Intel releases ''Lynnfield'', updates Xeon line

Today, I got this on my mailbox. Today marks the release of "Nehalem" based LGA 1156 processors:
Model Clock (GHz) Turbo
Cores/Threads Cache 1K Price Intel HT? TDP
Core™ i7-870 2.93 3.6 GHz 4/8 8 MB $562 Yes 95W
Core™ i7-860 2.80 3.46 GHz 4/8 8 MB $284 Yes 95W
Core™ i5-750 2.66 3.2 GHz 4/4 8 MB $196 No 95W
Xeon® X3470 2.93 3.6 GHz 4/8 8 MB $589 Yes 95W
Xeon® X3460 2.80 3.46 GHz 4/8 8 MB $316 Yes 95W
Xeon® X3450 2.66 3.2 GHz 4/8 8 MB $241 Yes 95W
Xeon® X3440 2.53 2.93 GHz 4/8 8 MB $215 Yes 95W
Xeon® X3430 2.40 2.8 GHz 4/4 8 MB $189 No 95W
Xeon® L3426 1.86 3.2 GHz 4/8 8 MB $284 Yes 45W

Jumping right to the point... forget the HyperThreading disabled Core i5, these are LGA 1156 Xeons for entry level servers. At $215 the Xeon X3440 is an excellent value and the X3450 clocks that same but brings HT to the table for $45 more and $43 less than the Core i7 860. Plus, Xeon processors are usually better binned, so you may find yourself with either better power consumption or more overclocking headroom. They can be found at some retailers, although availability may not be as good as Core processors right now.

The Xeon L3426, albeit high priced, is also an interesting offer. At $284 it delivers HT support, an incredible, high-end laptop typical 45W of TDP and Turbo Mode up to 3.2GHz to make up for the base lower clock. SFF PCs go spectacularly well together with this Xeon flavour, or if you'd just like a PC that saves on the energy bill.

Reviews of both the Core i7 870 and the Core i5 750 are up everywhere, although Intel has left out the most interesting CPU of the new Core i7 lineup, the i7 860. It sums up like this:


4.2GHz for the 870, around 4GHz for most. Same thing as LGA 1366 processors, give or take some. There's a voltage problem associated with the embedded PCIe controller, so the LGA 1366 platform is a better solution for now. Overclocking with stock voltage stays around 3.3GHz, worse than both the Phenom II and 1366 Core i7 due to this problem.
If you still want to do it, skip the Core i5 750 and go for the Xeon 3440 and you'll get HT and around the same clocks. You'll also want to disable Turbo so you'll be able to get the "same" upper clockspeed in not just one core but in all cores. The difference of higher speed with Turbo or higher speed without is almost always negligeble(~50MHz) but will vary from processor to processor.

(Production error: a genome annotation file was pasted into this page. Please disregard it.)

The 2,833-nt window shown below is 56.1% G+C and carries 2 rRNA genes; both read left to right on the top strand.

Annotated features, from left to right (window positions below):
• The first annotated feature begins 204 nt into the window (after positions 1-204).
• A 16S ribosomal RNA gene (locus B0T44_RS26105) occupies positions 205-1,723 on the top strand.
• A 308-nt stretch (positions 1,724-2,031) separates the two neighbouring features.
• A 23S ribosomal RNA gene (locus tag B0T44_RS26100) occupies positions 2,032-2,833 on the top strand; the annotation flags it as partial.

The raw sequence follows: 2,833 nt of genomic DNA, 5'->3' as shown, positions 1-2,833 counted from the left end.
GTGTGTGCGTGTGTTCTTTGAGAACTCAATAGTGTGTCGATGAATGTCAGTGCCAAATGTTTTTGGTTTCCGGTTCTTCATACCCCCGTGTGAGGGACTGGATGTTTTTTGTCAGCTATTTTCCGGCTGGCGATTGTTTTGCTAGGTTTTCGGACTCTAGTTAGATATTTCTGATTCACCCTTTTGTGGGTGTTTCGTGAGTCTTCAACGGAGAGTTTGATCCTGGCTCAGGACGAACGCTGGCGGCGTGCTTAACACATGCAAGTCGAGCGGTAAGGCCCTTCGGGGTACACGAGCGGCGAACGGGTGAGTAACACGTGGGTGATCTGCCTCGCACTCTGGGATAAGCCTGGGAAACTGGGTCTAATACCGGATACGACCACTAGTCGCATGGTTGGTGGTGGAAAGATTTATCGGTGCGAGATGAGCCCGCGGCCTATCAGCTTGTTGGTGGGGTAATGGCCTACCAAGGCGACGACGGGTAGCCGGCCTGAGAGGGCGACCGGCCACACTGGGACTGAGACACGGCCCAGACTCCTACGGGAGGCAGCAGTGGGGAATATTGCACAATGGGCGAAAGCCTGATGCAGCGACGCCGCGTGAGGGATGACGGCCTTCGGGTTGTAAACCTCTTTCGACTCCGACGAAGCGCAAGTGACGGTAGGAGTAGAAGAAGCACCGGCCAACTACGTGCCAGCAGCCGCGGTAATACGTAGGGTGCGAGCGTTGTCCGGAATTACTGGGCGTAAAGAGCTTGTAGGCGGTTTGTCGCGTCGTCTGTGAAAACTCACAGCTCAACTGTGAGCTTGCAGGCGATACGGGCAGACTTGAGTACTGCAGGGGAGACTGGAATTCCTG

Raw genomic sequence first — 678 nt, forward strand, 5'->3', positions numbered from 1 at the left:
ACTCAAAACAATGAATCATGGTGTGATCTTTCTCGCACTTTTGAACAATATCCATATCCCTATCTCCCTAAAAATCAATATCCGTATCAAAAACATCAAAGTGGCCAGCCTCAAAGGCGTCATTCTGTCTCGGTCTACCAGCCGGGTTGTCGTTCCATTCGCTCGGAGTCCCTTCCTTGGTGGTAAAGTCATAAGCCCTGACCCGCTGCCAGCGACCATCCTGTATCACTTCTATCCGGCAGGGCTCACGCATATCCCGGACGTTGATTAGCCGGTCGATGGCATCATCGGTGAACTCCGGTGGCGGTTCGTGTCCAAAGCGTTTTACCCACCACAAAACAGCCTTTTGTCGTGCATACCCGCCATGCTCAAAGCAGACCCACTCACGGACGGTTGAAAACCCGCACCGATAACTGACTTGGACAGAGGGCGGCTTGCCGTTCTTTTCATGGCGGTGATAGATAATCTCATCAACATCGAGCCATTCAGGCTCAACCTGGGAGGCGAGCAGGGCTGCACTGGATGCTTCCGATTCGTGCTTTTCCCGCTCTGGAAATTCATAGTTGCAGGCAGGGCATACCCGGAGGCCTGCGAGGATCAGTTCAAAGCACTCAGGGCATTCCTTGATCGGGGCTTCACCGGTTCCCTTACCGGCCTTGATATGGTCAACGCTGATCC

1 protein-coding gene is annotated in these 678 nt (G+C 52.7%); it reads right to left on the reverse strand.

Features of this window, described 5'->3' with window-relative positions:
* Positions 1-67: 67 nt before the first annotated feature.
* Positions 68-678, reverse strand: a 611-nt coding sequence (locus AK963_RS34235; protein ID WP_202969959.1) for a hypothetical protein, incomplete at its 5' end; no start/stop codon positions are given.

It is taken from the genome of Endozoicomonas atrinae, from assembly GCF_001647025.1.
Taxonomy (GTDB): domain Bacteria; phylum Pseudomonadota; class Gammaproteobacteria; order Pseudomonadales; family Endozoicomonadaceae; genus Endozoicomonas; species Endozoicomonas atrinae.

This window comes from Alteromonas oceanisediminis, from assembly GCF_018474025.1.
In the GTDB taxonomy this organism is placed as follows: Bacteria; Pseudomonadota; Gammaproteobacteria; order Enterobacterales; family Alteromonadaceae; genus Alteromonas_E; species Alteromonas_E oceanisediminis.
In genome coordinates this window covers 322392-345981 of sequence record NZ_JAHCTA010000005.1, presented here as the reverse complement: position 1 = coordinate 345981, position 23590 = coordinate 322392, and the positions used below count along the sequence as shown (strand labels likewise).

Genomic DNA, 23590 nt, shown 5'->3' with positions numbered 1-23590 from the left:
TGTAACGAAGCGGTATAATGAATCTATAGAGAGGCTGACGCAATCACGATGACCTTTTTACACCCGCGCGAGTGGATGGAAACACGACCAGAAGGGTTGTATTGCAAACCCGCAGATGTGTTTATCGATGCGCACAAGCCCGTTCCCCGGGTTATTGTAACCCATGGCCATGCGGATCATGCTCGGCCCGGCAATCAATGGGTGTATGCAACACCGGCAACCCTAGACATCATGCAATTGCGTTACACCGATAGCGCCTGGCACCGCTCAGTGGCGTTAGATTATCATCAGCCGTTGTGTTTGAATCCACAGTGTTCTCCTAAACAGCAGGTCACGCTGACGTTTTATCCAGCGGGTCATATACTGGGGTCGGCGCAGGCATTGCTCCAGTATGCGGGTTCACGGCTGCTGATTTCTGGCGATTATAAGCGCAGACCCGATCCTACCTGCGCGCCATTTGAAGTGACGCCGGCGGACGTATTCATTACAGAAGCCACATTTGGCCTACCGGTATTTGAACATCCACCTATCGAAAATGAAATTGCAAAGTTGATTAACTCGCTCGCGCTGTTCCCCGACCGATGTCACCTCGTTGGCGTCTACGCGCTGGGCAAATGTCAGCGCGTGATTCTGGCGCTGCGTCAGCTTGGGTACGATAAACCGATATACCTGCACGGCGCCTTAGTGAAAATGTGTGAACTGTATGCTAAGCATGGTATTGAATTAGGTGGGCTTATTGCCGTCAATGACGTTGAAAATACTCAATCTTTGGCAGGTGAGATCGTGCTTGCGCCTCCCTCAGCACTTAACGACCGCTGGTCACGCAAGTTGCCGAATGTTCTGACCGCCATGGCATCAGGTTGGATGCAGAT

From here, performance can loosely be split into two situations: Gaming and all other applications.


The Core i7 870 is very fast but very unattractive due to being priced at $562. If you're buying such an expensive processor, you're looking for something good and you should choose an LGA 1366 based platform with a cheaper Core i7 920 you can overclock easily and you'll get a more mature platform, free of hassles characteristic of new products. BIOS are refined, drivers are tweaked and you can get Multi-GPU via two x16 slots and not via x8 slots, which scales better with clock and is faster. If you don't want to overclock, get the Core i7 860 instead and get a better GPU - spending almost double for not much more is just silly.

As for cheaper builds, the Core i5 750 is a good processor but it doesn't come with HyperThreading enabled, which isn't a problem for now. It may be soon, if you want a long lasting platform. If so, get the Xeon 3440 instead, as the HT will make up for the slight lower clockspeed(133MHz). If you want to overclock, consider an LGA 1366 platform instead if you can. Look for prices below to help you make up your mind.

General performance:

It comes down to price but the Xeon 3440 seems a better option than the slower Core i5 750 due to the disabled HT on the i5. The Core i7 920 is also much faster and the motherboard can support the upcoming Core i9. I would just like to see the Xeon 3440 put against it to see what would be the better option, although platform costs would be something to take into consideration in that case. The i7 860 may also be a good option, the better one if also consider gaming once in a while.